DARPA deputy returns home to the UK to lead a new $1B government research agency
Building off the success of the Defense Advanced Research Projects Agency across the pond, the UK on Tuesday appointed DARPA deputy Peter Highnam as chief executive of the UK’s new Advanced Research and Invention Agency.
With £800 million ($1 billion) in funding, ARIA and Highnam will focus exclusively on research projects with far-reaching goals, with the “potential to produce transformative technological change, or a paradigm-shift in an area of science,” the UK government explained, noting that most programs may fail.
UK-born and educated Highnam, who lists “R&D that makes a difference” in his about section on LinkedIn, has spent more than a decade working for the US government, with stints at BARDA, NIH, as well as director of the Intelligence Advanced Research Projects Activity and director of research at National Geospatial-Intelligence Agency.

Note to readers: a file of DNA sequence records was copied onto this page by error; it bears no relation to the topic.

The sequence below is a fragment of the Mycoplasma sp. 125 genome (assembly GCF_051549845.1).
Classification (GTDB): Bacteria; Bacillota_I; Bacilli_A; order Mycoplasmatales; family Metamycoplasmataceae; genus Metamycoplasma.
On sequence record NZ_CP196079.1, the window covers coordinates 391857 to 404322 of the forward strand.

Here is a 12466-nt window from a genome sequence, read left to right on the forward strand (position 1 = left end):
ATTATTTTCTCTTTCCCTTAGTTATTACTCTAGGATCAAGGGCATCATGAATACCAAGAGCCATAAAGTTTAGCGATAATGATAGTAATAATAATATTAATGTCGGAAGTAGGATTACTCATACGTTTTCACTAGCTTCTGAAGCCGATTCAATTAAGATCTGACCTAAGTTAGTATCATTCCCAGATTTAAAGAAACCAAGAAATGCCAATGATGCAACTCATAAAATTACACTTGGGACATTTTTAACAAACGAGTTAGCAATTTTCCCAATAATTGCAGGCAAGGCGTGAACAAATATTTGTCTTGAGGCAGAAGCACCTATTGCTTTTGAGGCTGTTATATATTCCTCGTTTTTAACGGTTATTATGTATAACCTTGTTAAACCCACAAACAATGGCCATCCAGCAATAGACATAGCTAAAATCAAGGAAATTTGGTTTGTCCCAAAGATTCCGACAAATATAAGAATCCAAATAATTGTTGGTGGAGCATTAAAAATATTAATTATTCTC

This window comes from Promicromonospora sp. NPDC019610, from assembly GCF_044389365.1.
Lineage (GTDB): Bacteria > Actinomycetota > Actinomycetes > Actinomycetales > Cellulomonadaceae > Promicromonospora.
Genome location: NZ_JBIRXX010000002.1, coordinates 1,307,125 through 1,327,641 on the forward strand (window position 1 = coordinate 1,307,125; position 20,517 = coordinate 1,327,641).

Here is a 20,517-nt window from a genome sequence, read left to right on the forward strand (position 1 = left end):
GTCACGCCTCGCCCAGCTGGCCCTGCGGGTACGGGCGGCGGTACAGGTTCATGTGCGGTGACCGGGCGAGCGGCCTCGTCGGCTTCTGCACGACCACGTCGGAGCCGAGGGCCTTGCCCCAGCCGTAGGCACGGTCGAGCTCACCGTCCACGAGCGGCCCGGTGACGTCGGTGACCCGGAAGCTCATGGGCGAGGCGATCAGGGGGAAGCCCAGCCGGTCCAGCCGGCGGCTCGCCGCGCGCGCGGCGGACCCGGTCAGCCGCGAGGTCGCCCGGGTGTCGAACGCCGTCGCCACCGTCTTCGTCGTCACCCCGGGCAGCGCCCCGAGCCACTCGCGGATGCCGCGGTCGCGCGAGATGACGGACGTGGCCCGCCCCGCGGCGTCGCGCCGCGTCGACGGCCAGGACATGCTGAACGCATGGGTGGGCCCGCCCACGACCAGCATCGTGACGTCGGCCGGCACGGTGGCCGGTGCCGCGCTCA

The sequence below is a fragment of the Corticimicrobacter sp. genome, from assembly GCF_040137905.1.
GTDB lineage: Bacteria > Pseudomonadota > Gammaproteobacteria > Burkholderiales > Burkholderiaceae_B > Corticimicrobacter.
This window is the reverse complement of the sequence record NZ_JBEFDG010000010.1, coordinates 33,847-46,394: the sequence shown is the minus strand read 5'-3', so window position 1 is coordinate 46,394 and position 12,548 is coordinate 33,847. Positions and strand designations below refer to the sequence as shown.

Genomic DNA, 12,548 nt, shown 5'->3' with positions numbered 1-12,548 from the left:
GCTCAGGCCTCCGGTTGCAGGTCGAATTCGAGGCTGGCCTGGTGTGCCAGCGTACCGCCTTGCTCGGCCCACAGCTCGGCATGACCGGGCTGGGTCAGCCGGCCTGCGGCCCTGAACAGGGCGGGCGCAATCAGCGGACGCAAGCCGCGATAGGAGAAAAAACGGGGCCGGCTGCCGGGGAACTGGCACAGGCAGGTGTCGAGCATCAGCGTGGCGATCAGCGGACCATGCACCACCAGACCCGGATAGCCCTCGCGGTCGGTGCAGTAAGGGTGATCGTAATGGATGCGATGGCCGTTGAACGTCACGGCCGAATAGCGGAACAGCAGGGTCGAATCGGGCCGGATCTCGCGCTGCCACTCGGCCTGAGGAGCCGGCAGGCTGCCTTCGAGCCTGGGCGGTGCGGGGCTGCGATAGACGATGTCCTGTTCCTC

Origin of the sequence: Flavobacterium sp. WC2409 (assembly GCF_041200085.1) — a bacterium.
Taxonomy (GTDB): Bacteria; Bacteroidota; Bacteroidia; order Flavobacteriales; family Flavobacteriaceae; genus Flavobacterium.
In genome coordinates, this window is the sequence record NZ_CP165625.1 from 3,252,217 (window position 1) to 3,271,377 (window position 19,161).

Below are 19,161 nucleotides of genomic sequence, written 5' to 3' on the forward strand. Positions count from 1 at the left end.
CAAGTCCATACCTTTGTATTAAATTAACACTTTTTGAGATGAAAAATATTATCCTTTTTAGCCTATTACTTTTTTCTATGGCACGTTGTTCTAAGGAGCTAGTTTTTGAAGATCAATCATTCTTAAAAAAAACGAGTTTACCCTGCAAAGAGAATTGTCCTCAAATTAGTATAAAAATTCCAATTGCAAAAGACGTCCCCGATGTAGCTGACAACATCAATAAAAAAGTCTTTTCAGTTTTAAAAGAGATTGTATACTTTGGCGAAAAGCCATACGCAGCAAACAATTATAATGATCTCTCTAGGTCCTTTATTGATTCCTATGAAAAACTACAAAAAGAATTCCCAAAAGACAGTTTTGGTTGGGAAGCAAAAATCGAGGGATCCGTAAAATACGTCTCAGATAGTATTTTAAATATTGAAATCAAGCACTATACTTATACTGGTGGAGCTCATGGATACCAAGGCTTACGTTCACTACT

“Peter Highnam’s appointment is a major triumph for the UK. His expert direction will lead the agency’s formation, ensuring the funding of high-risk programmes that will continue to push the boundaries of science and technology,” UK business secretary Kwasi Kwarteng said in a statement.
But his new role will be different from his work at BARDA.
While America’s DARPA, which Highnam spent his last four years at, pursues a range of tech advances tied to Department of Defense objectives, “ARIA will depart from the DARPA model, but align with other ARPA-inspired bodies around the world such as Germany’s SPRIN-D and Japan’s Moonshot R&D. We want to leave the door open to ARIA to forge links with multiple government department customers, unlocking new ways to tackle a range of societal problems, and boosting UK industry in a range of sectors,” the UK government said.
The government also said it has committed to increasing public investment in R&D to £20 billion ($27 billion) in 2024-2025, and ARIA “will be an integral and invaluable part” of this ecosystem, the government said.
The UK is still searching for ARIA’s first chair, as well, who will support Highnam to design and build ARIA from the ground up.